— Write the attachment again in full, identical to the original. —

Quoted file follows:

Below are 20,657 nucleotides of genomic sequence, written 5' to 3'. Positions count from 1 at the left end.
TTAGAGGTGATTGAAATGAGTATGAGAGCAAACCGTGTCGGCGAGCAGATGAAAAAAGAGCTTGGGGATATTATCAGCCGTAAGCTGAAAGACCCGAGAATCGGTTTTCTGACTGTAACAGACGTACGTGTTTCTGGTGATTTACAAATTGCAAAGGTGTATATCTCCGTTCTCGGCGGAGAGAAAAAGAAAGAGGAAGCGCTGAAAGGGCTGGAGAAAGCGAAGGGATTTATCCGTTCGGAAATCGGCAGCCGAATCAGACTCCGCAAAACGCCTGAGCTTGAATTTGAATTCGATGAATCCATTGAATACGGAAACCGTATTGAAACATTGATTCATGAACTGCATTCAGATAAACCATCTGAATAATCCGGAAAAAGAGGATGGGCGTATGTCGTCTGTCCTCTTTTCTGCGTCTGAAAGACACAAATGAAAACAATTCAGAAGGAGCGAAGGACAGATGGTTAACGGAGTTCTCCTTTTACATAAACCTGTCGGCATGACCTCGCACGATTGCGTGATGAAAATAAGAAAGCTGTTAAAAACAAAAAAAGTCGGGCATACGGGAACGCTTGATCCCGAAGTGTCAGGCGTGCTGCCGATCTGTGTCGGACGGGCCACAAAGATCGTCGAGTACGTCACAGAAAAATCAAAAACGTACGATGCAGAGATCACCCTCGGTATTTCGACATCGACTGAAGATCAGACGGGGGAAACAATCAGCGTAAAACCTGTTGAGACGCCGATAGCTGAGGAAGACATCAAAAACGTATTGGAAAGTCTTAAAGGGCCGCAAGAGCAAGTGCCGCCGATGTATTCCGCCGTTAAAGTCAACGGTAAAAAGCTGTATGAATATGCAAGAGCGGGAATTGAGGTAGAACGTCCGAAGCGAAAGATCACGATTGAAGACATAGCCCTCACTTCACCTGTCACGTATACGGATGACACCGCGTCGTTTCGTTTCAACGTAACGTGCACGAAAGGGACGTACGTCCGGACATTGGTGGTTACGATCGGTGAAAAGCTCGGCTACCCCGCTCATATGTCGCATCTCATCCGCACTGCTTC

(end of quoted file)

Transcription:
Below are 20,657 nucleotides of genomic sequence, written 5' to 3'. Positions count from 1 at the left end.
TTAGAGGTGATTGAAATGAGTATGAGAGCAAACCGTGTCGGCGAGCAGATGAAAAAAGAGCTTGGGGATATTATCAGCCGTAAGCTGAAAGACCCGAGAATCGGTTTTCTGACTGTAACAGACGTACGTGTTTCTGGTGATTTACAAATTGCAAAGGTGTATATCTCCGTTCTCGGCGGAGAGAAAAAGAAAGAGGAAGCGCTGAAAGGGCTGGAGAAAGCGAAGGGATTTATCCGTTCGGAAATCGGCAGCCGAATCAGACTCCGCAAAACGCCTGAGCTTGAATTTGAATTCGATGAATCCATTGAATACGGAAACCGTATTGAAACATTGATTCATGAACTGCATTCAGATAAACCATCTGAATAATCCGGAAAAAGAGGATGGGCGTATGTCGTCTGTCCTCTTTTCTGCGTCTGAAAGACACAAATGAAAACAATTCAGAAGGAGCGAAGGACAGATGGTTAACGGAGTTCTCCTTTTACATAAACCTGTCGGCATGACCTCGCACGATTGCGTGATGAAAATAAGAAAGCTGTTAAAAACAAAAAAAGTCGGGCATACGGGAACGCTTGATCCCGAAGTGTCAGGCGTGCTGCCGATCTGTGTCGGACGGGCCACAAAGATCGTCGAGTACGTCACAGAAAAATCAAAAACGTACGATGCAGAGATCACCCTCGGTATTTCGACATCGACTGAAGATCAGACGGGGGAAACAATCAGCGTAAAACCTGTTGAGACGCCGATAGCTGAGGAAGACATCAAAAACGTATTGGAAAGTCTTAAAGGGCCGCAAGAGCAAGTGCCGCCGATGTATTCCGCCGTTAAAGTCAACGGTAAAAAGCTGTATGAATATGCAAGAGCGGGAATTGAGGTAGAACGTCCGAAGCGAAAGATCACGATTGAAGACATAGCCCTCACTTCACCTGTCACGTATACGGATGACACCGCGTCGTTTCGTTTCAACGTAACGTGCACGAAAGGGACGTACGTCCGGACATTGGTGGTTACGATCGGTGAAAAGCTCGGCTACCCCGCTCATATGTCGCATCTCATCCGCACTGCTTC